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Friday, 31 July 2015

Above the Sea of Fog

The traditional start of the summer holidays is marked in even-numbered years by international football tournaments. In odd-numbered years it is marked by a Martin Kettle article in The Guardian insisting that politicians should develop a more extensive cultural hinterland, ideally centred on an appreciation of Richard Wagner. I don't know if this is just the lazy recycling of the same piece while he is otherwise engaged at the Bayreuth Festival, or whether it's an idiosyncratic rider to his contract that he should be allowed to indulge this particular hobbyhorse every couple of years, but I do know that his philosophy is as depressing as it is familiar.

In 2011, Kettle greeted the Israeli State Orchestra's appearance on the Bayreuth fringe as a welcome step in the rehabilitation of the composer of The Ring Cycle: "Wagner was indeed an antisemite and a composer. But that does not make him an antisemitic composer, whatever that means, any more than being a reactionary ant-Dreyfusard makes C├ęzanne a reactionary painter. I confess that I do not understand what antisemitic music is". This is historically tone deaf, as the categorisation of music, or any other cultural product, as either halal or haram is clearly a political judgement. Wagner is the antisemitic composer supreme because the Nazis (abetted by his family) made him so, not because of his antisemitic essays or any questionable tropes in his operas. Kettle almost concedes this point in his own contradiction: "None of this means that the ban on the playing of Wagner in Israel and by Israeli orchestras is anything other than utterly understandable". Well, quite. It's a political decision.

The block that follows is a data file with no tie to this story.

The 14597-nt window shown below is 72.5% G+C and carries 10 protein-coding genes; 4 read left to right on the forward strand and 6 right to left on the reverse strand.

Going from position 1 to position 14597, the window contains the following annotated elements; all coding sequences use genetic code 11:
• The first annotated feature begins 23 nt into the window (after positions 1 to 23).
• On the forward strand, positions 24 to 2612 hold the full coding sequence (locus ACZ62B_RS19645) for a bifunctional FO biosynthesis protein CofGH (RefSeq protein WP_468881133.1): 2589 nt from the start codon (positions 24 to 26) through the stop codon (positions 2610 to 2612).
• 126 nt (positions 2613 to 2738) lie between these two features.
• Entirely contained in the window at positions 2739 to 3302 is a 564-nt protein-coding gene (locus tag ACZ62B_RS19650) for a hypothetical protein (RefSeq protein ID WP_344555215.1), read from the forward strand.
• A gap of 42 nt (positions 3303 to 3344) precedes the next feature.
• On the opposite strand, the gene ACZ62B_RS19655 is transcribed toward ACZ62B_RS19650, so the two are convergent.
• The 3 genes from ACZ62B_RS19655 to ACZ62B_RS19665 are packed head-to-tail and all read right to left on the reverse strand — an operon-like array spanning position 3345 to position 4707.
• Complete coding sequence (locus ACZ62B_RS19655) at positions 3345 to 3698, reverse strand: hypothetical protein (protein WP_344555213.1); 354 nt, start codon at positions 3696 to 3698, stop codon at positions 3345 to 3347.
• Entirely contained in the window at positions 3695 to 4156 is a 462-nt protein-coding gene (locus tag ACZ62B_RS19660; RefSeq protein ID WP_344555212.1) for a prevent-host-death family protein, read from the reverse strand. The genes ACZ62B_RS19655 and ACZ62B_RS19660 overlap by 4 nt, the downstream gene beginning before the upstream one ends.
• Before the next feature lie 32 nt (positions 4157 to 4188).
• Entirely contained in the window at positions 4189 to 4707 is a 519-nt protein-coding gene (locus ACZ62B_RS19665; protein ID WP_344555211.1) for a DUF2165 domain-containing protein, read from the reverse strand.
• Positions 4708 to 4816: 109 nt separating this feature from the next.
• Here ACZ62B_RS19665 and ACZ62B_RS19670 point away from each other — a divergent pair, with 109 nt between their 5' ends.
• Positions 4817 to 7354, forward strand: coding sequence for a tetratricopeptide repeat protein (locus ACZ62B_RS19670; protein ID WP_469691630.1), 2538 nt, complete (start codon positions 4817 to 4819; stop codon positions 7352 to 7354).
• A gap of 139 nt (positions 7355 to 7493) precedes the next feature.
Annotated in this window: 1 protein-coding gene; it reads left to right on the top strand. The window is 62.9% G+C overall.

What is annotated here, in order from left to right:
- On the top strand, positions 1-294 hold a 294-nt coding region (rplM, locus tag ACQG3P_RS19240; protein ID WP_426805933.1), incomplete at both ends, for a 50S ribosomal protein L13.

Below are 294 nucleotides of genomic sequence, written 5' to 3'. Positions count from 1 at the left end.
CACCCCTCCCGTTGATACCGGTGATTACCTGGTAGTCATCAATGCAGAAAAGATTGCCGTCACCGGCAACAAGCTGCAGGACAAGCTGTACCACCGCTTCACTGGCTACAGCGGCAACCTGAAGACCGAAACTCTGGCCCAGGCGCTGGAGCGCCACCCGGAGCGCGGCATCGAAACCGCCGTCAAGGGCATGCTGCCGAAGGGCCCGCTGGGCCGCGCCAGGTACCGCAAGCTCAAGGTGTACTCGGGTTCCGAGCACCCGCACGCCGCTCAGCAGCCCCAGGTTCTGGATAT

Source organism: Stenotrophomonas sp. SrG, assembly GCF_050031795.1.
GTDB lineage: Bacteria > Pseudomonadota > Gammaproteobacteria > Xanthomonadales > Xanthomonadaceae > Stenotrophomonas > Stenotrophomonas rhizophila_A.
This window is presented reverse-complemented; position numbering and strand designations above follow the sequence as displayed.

What this shows is Kettle's desire to demarcate areas of life, but to then use the resulting dichotomy (art versus politics) for instructive purposes: a pointer to better political behaviour. This compartmentalisation is one of the chief legacies of Ancient Greek philosophy, with its alienation of gods and men and its distinction between personal ethics and communal politics (Greek tragedy, and biography - e.g. Socrates, addresses the tensions this gives rise to). It stands in obvious contrast to the totalitarian approach of the monotheistic religions, in which scripture and clerical interpretation extends to all aspects of the natural world. The great irony is that Wagner's "transcendence" (i.e. overwrought romanticism), as much as his conservative vision of an ordered and organic world, was taken as supportive of the Nazis' totalitarian ambitions: the Gleichschaltung (coordination) of society. It is precisely the quality that Kettle praises in Wagner, his ability to stand outside of politics, that makes him such a favourite of politicians, particularly those of a neoliberal persuasion who see a similarly transcendent (and instructive) role for the market.